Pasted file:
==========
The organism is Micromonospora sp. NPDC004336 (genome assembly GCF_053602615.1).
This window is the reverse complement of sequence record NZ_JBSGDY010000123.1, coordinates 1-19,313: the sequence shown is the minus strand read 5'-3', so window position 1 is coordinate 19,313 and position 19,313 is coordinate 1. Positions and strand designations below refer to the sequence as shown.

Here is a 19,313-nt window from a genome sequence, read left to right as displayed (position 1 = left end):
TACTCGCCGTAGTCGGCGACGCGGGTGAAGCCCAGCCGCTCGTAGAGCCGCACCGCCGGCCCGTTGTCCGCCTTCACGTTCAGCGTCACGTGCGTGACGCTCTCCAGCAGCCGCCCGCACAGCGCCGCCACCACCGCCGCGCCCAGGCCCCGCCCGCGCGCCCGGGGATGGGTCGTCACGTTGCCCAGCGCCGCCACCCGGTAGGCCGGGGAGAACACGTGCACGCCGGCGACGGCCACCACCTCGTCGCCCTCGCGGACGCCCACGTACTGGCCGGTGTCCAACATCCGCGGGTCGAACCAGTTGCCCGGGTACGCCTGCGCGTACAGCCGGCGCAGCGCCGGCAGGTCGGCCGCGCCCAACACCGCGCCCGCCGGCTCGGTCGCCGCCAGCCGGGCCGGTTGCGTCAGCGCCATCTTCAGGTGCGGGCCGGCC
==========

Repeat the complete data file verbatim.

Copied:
The organism is Micromonospora sp. NPDC004336 (genome assembly GCF_053602615.1).
This window is the reverse complement of sequence record NZ_JBSGDY010000123.1, coordinates 1-19,313: the sequence shown is the minus strand read 5'-3', so window position 1 is coordinate 19,313 and position 19,313 is coordinate 1. Positions and strand designations below refer to the sequence as shown.

Here is a 19,313-nt window from a genome sequence, read left to right as displayed (position 1 = left end):
TACTCGCCGTAGTCGGCGACGCGGGTGAAGCCCAGCCGCTCGTAGAGCCGCACCGCCGGCCCGTTGTCCGCCTTCACGTTCAGCGTCACGTGCGTGACGCTCTCCAGCAGCCGCCCGCACAGCGCCGCCACCACCGCCGCGCCCAGGCCCCGCCCGCGCGCCCGGGGATGGGTCGTCACGTTGCCCAGCGCCGCCACCCGGTAGGCCGGGGAGAACACGTGCACGCCGGCGACGGCCACCACCTCGTCGCCCTCGCGGACGCCCACGTACTGGCCGGTGTCCAACATCCGCGGGTCGAACCAGTTGCCCGGGTACGCCTGCGCGTACAGCCGGCGCAGCGCCGGCAGGTCGGCCGCGCCCAACACCGCGCCCGCCGGCTCGGTCGCCGCCAGCCGGGCCGGTTGCGTCAGCGCCATCTTCAGGTGCGGGCCGGCC